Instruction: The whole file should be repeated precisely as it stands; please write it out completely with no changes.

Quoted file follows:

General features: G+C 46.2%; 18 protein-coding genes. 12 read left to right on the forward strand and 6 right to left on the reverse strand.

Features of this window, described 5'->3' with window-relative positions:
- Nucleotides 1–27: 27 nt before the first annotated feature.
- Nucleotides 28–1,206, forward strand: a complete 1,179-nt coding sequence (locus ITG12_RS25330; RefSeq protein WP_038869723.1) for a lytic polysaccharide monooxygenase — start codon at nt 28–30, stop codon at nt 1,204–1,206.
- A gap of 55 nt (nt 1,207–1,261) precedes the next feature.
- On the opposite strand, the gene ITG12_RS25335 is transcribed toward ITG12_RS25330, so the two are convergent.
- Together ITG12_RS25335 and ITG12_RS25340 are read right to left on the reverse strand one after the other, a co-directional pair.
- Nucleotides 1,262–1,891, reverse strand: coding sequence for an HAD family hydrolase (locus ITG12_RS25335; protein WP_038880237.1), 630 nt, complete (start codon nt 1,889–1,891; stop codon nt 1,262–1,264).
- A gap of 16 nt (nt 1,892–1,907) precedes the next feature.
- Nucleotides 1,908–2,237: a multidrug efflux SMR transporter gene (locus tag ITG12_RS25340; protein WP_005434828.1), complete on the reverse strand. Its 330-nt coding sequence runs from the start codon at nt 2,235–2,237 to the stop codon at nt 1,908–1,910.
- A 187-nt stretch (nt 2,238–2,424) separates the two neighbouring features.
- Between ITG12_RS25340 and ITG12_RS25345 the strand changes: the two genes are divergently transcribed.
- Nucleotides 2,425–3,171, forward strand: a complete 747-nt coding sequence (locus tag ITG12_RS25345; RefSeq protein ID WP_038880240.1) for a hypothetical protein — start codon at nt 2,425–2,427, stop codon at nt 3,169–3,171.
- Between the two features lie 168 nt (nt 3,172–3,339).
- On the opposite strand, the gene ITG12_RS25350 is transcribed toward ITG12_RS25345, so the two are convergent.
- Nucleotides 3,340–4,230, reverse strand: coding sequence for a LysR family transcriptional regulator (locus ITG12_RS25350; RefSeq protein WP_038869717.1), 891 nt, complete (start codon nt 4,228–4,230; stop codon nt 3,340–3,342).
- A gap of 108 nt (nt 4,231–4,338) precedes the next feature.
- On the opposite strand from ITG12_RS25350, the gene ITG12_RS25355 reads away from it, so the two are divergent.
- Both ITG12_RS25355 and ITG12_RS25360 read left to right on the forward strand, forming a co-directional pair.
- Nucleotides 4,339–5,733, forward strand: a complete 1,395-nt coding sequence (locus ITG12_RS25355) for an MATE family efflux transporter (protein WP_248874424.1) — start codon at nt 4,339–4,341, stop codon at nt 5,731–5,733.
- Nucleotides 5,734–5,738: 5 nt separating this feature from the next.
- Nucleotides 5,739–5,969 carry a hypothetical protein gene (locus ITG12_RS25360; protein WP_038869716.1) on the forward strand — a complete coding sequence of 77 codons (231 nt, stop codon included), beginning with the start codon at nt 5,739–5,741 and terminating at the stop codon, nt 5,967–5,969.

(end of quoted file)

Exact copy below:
General features: G+C 46.2%; 18 protein-coding genes. 12 read left to right on the forward strand and 6 right to left on the reverse strand.

Features of this window, described 5'->3' with window-relative positions:
- Nucleotides 1–27: 27 nt before the first annotated feature.
- Nucleotides 28–1,206, forward strand: a complete 1,179-nt coding sequence (locus ITG12_RS25330; RefSeq protein WP_038869723.1) for a lytic polysaccharide monooxygenase — start codon at nt 28–30, stop codon at nt 1,204–1,206.
- A gap of 55 nt (nt 1,207–1,261) precedes the next feature.
- On the opposite strand, the gene ITG12_RS25335 is transcribed toward ITG12_RS25330, so the two are convergent.
- Together ITG12_RS25335 and ITG12_RS25340 are read right to left on the reverse strand one after the other, a co-directional pair.
- Nucleotides 1,262–1,891, reverse strand: coding sequence for an HAD family hydrolase (locus ITG12_RS25335; protein WP_038880237.1), 630 nt, complete (start codon nt 1,889–1,891; stop codon nt 1,262–1,264).
- A gap of 16 nt (nt 1,892–1,907) precedes the next feature.
- Nucleotides 1,908–2,237: a multidrug efflux SMR transporter gene (locus tag ITG12_RS25340; protein WP_005434828.1), complete on the reverse strand. Its 330-nt coding sequence runs from the start codon at nt 2,235–2,237 to the stop codon at nt 1,908–1,910.
- A 187-nt stretch (nt 2,238–2,424) separates the two neighbouring features.
- Between ITG12_RS25340 and ITG12_RS25345 the strand changes: the two genes are divergently transcribed.
- Nucleotides 2,425–3,171, forward strand: a complete 747-nt coding sequence (locus tag ITG12_RS25345; RefSeq protein ID WP_038880240.1) for a hypothetical protein — start codon at nt 2,425–2,427, stop codon at nt 3,169–3,171.
- Between the two features lie 168 nt (nt 3,172–3,339).
- On the opposite strand, the gene ITG12_RS25350 is transcribed toward ITG12_RS25345, so the two are convergent.
- Nucleotides 3,340–4,230, reverse strand: coding sequence for a LysR family transcriptional regulator (locus ITG12_RS25350; RefSeq protein WP_038869717.1), 891 nt, complete (start codon nt 4,228–4,230; stop codon nt 3,340–3,342).
- A gap of 108 nt (nt 4,231–4,338) precedes the next feature.
- On the opposite strand from ITG12_RS25350, the gene ITG12_RS25355 reads away from it, so the two are divergent.
- Both ITG12_RS25355 and ITG12_RS25360 read left to right on the forward strand, forming a co-directional pair.
- Nucleotides 4,339–5,733, forward strand: a complete 1,395-nt coding sequence (locus ITG12_RS25355) for an MATE family efflux transporter (protein WP_248874424.1) — start codon at nt 4,339–4,341, stop codon at nt 5,731–5,733.
- Nucleotides 5,734–5,738: 5 nt separating this feature from the next.
- Nucleotides 5,739–5,969 carry a hypothetical protein gene (locus ITG12_RS25360; protein WP_038869716.1) on the forward strand — a complete coding sequence of 77 codons (231 nt, stop codon included), beginning with the start codon at nt 5,739–5,741 and terminating at the stop codon, nt 5,967–5,969.